Sphenoid sinus mucocele is a rare occurrence. Since the original description by Berg in 1889,1 81 cases had been reported worldwide in the literature by 1970. Etiology is controversial. Hypotheses have been advanced of slow and progressive accumulation of secretions due to obstruction of the draining ostium caused by chronic sinusitis,1,2-4 cystic dilatation of glandular mucous cells,3,5 cyst formation by embryonic pituitary rests,1 and an unusual form of craniopharyngioma.1 The sphenoid sinus maintains intimate anatomic relationships with the first six cranial nerves, with the dura mater, internal carotid arteries, cavernous sinus, pituitary, upper orbital fissure, optic chiasma, sphenopalatine nerve, and nerve of the pterygoid canal.1,4 Cystic dilatation with compression of these structures determines the signs and symptoms observed.3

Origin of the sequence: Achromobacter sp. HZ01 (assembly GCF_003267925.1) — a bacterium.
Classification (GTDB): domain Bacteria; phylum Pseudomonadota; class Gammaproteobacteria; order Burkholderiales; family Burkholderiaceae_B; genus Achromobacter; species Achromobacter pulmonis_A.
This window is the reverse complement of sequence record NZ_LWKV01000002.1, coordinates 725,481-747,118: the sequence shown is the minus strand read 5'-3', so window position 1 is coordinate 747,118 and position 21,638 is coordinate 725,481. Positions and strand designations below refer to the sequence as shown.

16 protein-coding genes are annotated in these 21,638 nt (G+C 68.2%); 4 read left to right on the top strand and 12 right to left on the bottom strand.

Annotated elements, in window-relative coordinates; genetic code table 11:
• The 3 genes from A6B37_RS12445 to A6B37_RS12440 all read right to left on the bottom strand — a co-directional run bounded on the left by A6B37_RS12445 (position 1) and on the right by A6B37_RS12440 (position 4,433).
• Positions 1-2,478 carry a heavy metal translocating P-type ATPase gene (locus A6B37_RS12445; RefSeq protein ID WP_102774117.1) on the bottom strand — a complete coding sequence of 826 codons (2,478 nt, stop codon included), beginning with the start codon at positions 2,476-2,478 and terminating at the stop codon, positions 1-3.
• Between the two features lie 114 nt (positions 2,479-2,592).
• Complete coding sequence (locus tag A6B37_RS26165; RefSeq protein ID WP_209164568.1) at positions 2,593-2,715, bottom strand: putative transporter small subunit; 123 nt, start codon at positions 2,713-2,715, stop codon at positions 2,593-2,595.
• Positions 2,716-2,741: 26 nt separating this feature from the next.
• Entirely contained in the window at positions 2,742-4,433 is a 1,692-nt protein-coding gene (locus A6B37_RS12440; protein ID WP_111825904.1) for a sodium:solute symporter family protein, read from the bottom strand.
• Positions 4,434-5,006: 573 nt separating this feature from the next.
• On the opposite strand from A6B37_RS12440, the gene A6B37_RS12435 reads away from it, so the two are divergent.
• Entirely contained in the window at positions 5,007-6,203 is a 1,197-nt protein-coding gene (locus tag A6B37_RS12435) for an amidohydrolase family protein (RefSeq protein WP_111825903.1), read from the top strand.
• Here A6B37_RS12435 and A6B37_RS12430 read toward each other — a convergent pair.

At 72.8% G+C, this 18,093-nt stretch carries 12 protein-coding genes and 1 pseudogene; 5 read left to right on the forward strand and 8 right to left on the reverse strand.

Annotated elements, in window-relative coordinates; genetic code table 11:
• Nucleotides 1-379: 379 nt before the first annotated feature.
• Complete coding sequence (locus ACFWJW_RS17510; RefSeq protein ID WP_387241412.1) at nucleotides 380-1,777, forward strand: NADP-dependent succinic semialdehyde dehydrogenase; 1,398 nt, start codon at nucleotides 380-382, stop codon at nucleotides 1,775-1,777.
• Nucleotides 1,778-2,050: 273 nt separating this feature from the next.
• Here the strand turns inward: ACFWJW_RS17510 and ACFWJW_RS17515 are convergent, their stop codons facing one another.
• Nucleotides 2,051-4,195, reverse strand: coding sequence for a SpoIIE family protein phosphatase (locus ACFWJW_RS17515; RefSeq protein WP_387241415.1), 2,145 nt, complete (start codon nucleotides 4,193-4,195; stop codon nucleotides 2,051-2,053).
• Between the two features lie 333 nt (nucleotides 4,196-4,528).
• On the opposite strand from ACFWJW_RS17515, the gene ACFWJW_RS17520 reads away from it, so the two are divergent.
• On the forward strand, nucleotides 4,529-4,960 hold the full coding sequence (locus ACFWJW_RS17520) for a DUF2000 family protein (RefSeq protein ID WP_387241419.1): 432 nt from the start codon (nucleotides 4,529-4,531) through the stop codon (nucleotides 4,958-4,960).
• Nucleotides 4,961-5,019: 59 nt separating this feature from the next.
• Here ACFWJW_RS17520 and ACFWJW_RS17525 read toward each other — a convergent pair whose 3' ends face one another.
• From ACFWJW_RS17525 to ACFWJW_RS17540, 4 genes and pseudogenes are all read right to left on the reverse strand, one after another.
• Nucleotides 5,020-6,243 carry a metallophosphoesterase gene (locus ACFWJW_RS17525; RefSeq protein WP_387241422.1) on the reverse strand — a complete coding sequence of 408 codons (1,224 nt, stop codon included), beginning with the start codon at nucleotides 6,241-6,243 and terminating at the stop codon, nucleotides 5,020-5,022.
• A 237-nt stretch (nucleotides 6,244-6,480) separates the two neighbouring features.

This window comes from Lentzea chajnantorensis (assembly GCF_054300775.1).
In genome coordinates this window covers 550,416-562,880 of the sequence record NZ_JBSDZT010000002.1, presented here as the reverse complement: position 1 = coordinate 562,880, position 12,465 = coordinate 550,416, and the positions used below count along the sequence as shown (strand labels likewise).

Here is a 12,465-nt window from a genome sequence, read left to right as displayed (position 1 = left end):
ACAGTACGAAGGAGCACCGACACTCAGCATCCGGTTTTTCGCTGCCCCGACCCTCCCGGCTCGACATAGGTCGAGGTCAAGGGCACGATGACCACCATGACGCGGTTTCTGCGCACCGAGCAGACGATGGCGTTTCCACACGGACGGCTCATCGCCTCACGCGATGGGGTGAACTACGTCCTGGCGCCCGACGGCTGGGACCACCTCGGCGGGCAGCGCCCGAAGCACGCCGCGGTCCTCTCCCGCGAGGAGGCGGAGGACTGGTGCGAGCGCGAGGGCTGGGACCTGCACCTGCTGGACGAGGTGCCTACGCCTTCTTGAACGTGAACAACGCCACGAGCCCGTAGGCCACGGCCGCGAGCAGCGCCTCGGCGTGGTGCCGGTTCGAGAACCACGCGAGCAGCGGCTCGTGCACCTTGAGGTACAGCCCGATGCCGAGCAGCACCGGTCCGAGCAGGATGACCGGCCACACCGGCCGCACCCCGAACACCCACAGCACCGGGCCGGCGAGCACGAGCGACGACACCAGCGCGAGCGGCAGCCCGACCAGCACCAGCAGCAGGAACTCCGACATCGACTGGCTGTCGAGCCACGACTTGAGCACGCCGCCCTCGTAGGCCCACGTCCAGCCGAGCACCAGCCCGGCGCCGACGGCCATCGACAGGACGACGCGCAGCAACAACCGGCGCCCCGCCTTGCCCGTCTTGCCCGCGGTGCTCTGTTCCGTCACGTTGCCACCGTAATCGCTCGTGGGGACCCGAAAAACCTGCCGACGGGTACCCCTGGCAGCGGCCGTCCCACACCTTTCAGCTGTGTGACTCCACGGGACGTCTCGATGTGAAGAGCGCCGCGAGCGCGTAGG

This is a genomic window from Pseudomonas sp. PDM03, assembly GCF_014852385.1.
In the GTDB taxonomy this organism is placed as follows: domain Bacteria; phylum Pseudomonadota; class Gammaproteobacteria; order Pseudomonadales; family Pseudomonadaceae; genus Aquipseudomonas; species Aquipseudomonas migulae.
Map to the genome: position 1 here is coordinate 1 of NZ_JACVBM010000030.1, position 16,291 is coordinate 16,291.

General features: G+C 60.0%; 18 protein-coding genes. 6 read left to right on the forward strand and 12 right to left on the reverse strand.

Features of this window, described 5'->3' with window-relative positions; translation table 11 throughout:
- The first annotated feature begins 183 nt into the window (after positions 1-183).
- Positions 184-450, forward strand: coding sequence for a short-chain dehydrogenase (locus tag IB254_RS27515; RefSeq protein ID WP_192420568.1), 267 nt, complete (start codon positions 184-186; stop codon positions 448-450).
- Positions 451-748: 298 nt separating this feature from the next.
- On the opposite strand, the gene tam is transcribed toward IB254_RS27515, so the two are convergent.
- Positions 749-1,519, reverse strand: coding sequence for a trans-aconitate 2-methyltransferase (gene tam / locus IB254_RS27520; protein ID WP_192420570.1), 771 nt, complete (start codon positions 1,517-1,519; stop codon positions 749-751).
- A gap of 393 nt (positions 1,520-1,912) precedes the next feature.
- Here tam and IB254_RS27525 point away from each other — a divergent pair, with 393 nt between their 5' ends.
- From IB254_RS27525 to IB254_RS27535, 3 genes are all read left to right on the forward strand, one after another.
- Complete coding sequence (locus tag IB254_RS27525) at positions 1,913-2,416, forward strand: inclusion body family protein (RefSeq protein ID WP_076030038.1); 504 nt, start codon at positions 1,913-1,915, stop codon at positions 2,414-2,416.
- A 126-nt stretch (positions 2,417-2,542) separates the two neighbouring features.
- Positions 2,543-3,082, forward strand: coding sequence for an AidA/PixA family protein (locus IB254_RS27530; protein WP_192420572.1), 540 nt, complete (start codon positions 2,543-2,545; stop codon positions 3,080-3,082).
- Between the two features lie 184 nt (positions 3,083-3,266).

REPORT OF A CASE
A 33-year-old woman was admitted to the hospital on July 15, 1982, with complaints of left frontal headache that had been
Costa LS, Resende LAL. Sphenoid Sinus Mucocele: An Infrequent Finding. Arch Neurol. 1984;41(8):897–898. doi:10.1001/archneur.1984.04050190107025
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